The potential for Queer interpretations when it comes to this Shakespeare romance is clear. Putting a spin on our heroine Rosalind’s role-playing isn’t new (Cheek By Jowl’s 1991 production is still my favourite example). But director Ellen McDougall’s production, which embraces all kinds of identities, is full of ideas and a hell of a lot of fun.
McDougall and her cast enjoy the venue. As well as the gender-fluid casting, there are plenty of touches, like the audience participation, that feel characteristic of Shakespeare’s Globe. The energy is high, especially from our lead lovers Rosalind and Orlando, played by Nina Bowers and Isabel Adomakoh Young respectively, who both bound around the stage. There’s strong comedy from Macy-Jacob Seelochan’s Celia (a very neat performance) and Alex Austin’s Jaques. Ambiguity is emphasised and difference played with to raise questions.
Transformation is the key: this forest of Arden is a place full of potential. The Queer politics are as broad as possible – the approach might be called holistic. Ideas about nature run through the show (lavender and apples are handed out to the audience). Much is made of Orlando’s servant Adam dying, with an effort not to throw “unregarded age” into a corner but see it as part of cycle of life. It’s a shame that, despite a strong performance from Stephanie Jacob, the moment isn’t moving. But the ideas are interesting and have a firm base in Shakespeare.
The music, which features heavily, isn’t a successful as it could be. Using pop songs in Shakespeare is common enough, but mashing up well-known tunes is complicated. Composer Michael Henry’s work is accomplished but proves too much for a cast who are not, primarily, singers. Max Johns’ costumes, though, are excellent, embodying the show’s intelligence and sense of rebellion. Johns transforms elements of historic clothing to play with gender and sexuality. Each outfit is bright, fun and smart in every sense of the word.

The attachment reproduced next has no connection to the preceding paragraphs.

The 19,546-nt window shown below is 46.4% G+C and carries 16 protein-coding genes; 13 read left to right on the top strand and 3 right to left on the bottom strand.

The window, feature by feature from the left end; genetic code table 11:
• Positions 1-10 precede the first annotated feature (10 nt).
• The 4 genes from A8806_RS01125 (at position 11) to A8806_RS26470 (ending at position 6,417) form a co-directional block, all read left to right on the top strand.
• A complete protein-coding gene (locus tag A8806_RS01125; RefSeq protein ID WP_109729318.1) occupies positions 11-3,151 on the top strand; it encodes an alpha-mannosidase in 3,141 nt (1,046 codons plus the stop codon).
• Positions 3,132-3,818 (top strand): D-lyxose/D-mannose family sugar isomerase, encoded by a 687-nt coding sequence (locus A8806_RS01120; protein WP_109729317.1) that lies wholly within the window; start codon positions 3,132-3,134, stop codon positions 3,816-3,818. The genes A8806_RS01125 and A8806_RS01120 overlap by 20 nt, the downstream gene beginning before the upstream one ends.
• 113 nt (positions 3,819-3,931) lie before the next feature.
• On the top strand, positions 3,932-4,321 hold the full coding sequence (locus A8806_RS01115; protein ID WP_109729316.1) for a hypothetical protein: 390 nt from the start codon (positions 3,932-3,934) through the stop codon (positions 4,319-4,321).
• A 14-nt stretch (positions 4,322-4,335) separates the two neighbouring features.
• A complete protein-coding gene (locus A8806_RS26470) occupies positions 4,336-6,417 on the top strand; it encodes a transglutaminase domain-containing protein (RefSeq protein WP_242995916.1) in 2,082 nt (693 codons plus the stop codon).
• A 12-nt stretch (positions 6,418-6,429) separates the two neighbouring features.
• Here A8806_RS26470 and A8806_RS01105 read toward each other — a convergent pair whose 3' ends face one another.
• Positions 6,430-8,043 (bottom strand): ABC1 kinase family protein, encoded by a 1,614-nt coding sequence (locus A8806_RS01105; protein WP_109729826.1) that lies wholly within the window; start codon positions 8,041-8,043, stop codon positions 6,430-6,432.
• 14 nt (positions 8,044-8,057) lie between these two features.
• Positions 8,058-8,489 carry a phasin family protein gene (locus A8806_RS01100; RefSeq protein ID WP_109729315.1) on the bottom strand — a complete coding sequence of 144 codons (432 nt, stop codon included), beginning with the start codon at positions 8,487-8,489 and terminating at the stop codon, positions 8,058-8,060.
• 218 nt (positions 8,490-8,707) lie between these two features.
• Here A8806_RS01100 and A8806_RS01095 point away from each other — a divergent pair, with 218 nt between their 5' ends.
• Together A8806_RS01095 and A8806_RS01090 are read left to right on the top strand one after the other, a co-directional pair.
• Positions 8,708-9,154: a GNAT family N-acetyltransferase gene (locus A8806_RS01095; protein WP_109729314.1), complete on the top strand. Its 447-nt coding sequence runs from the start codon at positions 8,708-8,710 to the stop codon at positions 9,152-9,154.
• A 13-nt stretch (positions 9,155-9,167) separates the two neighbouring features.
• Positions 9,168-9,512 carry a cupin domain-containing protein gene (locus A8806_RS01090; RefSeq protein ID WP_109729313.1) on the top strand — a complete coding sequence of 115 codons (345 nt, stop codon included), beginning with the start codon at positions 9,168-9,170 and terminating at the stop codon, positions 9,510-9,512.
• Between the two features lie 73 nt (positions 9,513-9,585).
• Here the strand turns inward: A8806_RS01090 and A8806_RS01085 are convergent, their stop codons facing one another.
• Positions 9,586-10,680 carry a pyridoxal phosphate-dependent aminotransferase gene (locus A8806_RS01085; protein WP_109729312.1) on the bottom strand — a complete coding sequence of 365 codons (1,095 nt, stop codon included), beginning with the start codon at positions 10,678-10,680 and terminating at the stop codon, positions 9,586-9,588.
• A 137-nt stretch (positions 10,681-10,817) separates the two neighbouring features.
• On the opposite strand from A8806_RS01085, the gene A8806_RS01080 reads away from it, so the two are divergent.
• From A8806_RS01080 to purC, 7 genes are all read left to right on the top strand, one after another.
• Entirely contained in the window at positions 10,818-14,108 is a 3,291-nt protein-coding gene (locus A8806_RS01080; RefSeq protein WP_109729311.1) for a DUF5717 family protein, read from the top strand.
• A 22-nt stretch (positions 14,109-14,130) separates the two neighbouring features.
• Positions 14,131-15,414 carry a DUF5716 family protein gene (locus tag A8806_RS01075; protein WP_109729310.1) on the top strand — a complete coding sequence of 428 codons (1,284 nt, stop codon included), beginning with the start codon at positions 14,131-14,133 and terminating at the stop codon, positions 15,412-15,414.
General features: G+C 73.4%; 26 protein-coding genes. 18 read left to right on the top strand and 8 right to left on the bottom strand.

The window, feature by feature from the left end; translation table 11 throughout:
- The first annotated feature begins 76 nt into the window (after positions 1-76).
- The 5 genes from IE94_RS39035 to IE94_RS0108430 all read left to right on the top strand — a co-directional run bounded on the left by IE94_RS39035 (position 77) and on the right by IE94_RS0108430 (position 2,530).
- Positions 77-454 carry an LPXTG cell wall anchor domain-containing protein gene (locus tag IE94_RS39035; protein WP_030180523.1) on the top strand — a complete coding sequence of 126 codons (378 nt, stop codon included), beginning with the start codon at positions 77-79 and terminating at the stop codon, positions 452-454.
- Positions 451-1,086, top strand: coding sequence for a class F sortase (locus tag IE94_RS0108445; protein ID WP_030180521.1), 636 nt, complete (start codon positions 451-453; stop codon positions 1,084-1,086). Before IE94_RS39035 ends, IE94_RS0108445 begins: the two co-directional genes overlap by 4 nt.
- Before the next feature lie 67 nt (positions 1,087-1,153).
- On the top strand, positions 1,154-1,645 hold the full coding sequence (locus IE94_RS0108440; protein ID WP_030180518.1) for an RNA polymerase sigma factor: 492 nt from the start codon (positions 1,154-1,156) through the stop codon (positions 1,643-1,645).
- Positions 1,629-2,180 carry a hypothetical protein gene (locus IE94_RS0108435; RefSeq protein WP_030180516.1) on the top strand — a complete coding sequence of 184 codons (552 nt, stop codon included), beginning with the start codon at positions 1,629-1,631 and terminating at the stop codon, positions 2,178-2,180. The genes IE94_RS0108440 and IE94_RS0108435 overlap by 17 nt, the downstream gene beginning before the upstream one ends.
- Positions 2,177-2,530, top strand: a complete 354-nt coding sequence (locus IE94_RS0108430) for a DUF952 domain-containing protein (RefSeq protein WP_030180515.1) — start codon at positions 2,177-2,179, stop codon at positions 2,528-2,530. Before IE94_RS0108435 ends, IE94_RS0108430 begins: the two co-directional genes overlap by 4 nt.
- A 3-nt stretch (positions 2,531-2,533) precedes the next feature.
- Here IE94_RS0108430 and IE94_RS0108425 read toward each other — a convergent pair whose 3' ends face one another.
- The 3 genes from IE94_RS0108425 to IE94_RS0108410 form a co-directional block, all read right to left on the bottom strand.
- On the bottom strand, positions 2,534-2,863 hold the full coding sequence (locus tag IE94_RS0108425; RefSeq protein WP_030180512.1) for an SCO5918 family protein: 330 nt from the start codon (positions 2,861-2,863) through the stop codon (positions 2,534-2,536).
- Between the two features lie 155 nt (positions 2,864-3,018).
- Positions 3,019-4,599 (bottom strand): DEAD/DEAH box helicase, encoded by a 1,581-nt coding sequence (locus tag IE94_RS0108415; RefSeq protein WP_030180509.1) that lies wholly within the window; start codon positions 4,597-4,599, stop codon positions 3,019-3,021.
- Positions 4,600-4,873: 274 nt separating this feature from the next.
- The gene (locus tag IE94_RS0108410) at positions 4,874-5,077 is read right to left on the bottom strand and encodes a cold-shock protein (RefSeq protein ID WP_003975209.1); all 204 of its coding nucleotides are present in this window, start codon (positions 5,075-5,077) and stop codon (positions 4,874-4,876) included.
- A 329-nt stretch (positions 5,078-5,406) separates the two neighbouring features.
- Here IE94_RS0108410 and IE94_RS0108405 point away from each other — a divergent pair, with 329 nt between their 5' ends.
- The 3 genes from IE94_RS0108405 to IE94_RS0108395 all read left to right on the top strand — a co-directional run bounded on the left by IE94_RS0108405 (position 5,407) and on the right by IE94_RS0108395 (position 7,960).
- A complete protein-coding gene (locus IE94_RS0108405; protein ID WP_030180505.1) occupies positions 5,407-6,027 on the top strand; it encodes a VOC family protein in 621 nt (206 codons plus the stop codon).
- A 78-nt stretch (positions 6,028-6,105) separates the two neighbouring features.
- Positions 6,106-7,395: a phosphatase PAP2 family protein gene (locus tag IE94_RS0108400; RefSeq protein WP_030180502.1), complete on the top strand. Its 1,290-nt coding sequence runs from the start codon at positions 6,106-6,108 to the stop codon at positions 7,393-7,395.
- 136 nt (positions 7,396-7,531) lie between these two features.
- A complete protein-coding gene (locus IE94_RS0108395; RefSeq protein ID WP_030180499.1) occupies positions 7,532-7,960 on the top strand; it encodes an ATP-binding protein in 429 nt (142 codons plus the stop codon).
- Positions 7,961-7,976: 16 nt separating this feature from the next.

As You Like It isn’t as enlightened as most of us would like. There’s no ignoring misogyny or class and, in the end, order is (quickly) re-established. But if anywhere kicks against preserving Shakespeare just for the sake of it, it’s here. The production has additional text from Travis Alabanza to boost ideas about family and friendship. Efforts are made to emphasise joy and jokes. And, if things get too tricky, we’re told we are going to skip to the next scene! This is the night’s finest, winning moment. McDougall bring a sense of honesty – of working things out – that is exciting.
Until 29 October 2023
Photos by Ellie Kurttz